Posts Tagged ‘(CBE)’

“Thou Shall Not Steal,” $2 Trillion Annually Lost to Lack of Affordable Homes, Making the Manufactured Home Case

August 4th, 2018 Comments off


After years of arguably failed polite talk, perhaps more direct and blunt words are needed.


The logic of research economists Chang-Tai Hsieh and Enrico Moretti is that improper land use policies are costing the nation some $2 trillion dollars a year.


See the Daily Business News report on that topic, at this link here. It includes a download of their research.

The reasoning of National Association of Realtors (NAR) Chief Economist Lawrence Yun is that only more and faster new construction will fix the housing affordability issue.


Collage by MHProNews.

It is this Daily Business News on MHProNews writer’s understanding, Dr. Yun prompted Scholastica ‘Gay’ Cororaton, Certified Business Economist (CBE) to research manufactured homes. Among her 30 pages of reports, charts, and data include the following.



See more of her research, at this link here.


The logic of Trulia’s research, summarized by the data in the graphic below, supports that of the research economists above. Affordable housing has negligible impact on all other housing nearby. Both forms of housing are growing in value, side by side.


The Trulia research reinforces what HUD’s PD&R on manufactured homes (MH) found, that MH appreciated side by side with conventional housing.

But what if that affordable housing are manufactured homes? Do manufactured homes harm property values for neighboring conventional housing?

The university level research that HUD commissioned in their PD&R report preceded the Trulia study. It looked at manufactured homes as infill in cities, right next door to conventional site built, single family homes.

The results?

Housing values of both conventional homes and the manufactured homes appreciated side-by-side.


The research from multiple cities documented that manufactured homes appreciated side-by-side with conventional housing. The findings are similar to what Trulia’s study learned.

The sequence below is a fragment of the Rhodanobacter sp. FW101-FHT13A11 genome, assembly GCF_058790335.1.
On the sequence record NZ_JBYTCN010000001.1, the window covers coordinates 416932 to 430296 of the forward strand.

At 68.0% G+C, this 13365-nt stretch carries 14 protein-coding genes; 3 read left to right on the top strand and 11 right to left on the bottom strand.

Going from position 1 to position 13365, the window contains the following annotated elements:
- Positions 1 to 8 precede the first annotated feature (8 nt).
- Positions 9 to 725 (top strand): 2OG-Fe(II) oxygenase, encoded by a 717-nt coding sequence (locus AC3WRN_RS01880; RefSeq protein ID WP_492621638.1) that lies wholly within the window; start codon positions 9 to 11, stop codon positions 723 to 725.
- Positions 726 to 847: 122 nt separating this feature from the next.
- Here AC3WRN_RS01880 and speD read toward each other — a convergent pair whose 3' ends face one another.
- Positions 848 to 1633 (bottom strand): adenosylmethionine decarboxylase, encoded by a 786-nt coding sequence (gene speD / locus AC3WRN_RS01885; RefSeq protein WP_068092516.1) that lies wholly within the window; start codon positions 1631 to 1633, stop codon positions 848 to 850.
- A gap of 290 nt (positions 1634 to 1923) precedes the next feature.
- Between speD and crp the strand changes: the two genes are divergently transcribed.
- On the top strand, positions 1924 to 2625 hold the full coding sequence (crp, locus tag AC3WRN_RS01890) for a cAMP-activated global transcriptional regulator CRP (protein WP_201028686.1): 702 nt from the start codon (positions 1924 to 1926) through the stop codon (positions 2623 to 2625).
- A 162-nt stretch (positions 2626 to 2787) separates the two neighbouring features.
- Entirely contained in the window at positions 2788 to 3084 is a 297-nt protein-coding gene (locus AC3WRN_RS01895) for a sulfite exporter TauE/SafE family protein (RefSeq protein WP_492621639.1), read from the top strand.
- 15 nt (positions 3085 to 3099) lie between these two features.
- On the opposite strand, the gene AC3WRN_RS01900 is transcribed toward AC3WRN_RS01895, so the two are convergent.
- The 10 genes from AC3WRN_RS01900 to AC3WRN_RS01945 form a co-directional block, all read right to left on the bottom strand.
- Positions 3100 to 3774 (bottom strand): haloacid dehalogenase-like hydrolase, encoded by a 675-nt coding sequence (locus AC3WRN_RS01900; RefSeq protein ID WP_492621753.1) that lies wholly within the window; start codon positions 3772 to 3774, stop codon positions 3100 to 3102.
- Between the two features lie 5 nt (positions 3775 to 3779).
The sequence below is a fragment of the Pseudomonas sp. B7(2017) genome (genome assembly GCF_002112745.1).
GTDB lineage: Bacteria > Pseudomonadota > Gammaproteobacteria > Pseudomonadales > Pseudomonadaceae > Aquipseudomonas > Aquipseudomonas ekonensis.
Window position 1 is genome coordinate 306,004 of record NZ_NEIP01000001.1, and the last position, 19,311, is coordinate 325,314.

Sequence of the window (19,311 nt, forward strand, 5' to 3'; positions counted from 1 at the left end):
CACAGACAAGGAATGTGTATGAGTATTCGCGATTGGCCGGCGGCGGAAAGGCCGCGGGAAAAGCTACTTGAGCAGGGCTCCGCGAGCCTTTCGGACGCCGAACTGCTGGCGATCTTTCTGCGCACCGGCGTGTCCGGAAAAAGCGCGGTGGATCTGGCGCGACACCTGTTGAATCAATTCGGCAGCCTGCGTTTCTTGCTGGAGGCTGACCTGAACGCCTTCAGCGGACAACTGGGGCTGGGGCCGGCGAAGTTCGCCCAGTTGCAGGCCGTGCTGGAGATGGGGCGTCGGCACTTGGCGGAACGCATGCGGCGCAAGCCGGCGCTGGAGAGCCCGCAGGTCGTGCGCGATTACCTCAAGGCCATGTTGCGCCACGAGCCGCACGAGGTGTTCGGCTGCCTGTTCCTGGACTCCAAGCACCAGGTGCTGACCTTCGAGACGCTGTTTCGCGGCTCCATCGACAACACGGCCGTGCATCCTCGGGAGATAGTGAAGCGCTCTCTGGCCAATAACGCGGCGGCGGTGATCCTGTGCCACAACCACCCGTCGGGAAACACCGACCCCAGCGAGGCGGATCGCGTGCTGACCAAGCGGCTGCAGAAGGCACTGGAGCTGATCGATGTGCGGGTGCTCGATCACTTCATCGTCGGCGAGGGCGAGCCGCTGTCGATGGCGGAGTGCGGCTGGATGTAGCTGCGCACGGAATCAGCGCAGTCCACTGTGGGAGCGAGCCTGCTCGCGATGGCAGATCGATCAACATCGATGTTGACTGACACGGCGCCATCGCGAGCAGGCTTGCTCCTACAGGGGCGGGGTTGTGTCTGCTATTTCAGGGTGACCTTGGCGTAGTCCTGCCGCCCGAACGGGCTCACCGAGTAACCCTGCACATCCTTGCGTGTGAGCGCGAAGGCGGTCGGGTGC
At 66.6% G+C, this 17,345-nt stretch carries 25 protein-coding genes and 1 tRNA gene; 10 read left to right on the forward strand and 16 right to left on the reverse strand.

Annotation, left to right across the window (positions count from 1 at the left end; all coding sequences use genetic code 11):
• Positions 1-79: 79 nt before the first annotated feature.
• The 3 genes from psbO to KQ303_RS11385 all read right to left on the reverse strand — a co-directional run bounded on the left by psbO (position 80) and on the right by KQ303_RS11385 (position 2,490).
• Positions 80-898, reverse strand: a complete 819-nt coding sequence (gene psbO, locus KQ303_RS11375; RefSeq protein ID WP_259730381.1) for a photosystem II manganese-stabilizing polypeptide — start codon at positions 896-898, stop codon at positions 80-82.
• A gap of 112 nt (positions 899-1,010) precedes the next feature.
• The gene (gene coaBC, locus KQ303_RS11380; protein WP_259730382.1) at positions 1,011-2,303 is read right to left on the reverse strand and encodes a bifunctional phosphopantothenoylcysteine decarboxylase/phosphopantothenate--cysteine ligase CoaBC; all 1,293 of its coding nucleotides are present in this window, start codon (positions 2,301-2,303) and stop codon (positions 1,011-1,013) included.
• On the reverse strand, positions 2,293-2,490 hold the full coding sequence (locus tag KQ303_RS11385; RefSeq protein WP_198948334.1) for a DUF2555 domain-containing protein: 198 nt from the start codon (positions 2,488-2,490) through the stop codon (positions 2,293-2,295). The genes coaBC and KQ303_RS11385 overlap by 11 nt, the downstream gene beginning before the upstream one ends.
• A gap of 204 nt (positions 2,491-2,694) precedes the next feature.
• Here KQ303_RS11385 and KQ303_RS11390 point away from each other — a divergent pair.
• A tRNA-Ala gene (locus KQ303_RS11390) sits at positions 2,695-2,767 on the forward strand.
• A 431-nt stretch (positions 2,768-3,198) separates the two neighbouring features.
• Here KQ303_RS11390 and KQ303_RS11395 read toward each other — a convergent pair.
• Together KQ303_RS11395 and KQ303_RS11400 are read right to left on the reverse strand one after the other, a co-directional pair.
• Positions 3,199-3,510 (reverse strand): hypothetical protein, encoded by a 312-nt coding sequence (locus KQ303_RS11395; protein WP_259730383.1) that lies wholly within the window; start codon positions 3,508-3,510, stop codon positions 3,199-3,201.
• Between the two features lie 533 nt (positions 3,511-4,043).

The summary of the logic of the third-party researched facts are overwhelming when laid out side-by-side like this.

But the irony is that Harvard’s Joint Center for Housing Studies researcher Eric Belsky came to the conclusion over 16 years ago that manufactured homes where likely to surpass conventional housing in production. No doubt for the kind of reasons Cororaton more recently cited.


At the time Belsky made this prediction, manufactured homes were selling over 250,000 new units per year. This year, MH won’t reach 40 percent of that total. What happened?


Richard Genz did research prior to the statement by Harvard’s Belsky, making the case for manufactured home quality and durability in a study for the Fannie Mae Foundation.


“Why Advocates Need to Rethink Manufactured Home Quality,” Harvard, GSE, Genz, “High Satisfaction”

So what happened?  Why were Genz and Belsky – the obvious logic of their clear view that manufactured homes deserved support and were bound to grow – why were their visions not realized?

How is it possible than when manufactured homes (MH) – by law – must perform dynamically the same as conventional housing in safety, durability and energy savings – and when MH costs less, why aren’t more HUD Code homes being sold?



Fresh Facts, Figures, Future of Affordable Housing -Comparisons- Conventional Site-Built v Mobile/Manufactured Home Industry Data


The simple answer is that a variety of seemingly unrelated forces have been at play.

Those forces included, but where not necessarily limited to:

–   ignorance,

–   prejudice,

–   greed,

–   political and regulatory pressures, fostered by the above,

–   and perhaps a failure to put all these facts back-to-back, to see reality vs. outdated perceptions. Fear and falsehoods were allowed to drive too many people’s thinking.

President Gerald Ford said prior to the HUD Code that the “mobile home” industry would always be necessary. It was market-based affordable homes, that routinely required no taxpayer subsidizes.

U.S. President Praised “The Mobile Home Industry,” Manufactured Homes are “Here to Stay”

Failure to heed that observation caused city after city on “both coasts” and the interior of the U.S. to lose decades of opportunities for more housing affordability.

The upshot?

Growing homelessness, including vehicular homelessness.

“Vehicular Homelessness” Rising, Land Use, and Manufactured Housing Policies


The answer being sought by many among the politically connected is to build more subsidized housing. In fact, for over 50 years, those housing programs have proven to be unable to keep up with the ever rising demand. The Heritage Foundation estimated that those social programs – which included subsidized housing – cost the nation some $22 trillion dollars in 5 decades.

That’s virtually the same amount as the national debt.

Isn’t it lunacy to continue doing more of the same self-evident failures? Why not turn to the proven solution?  Why not use free market driven investments by entrepreneurs vs. tax dollars?



What’s Missing in the Data? Real Harm to Real People

We as a society can’t change what’s happened. But we can learn from it. Perhaps the data needs to be humanized?  Do we need poster children to show what’s happened, and how that’s harmed Americans?

Almost every retailer who has sold a manufactured home direct to the public for at least a year has encountered the following scenario. Often numerous times.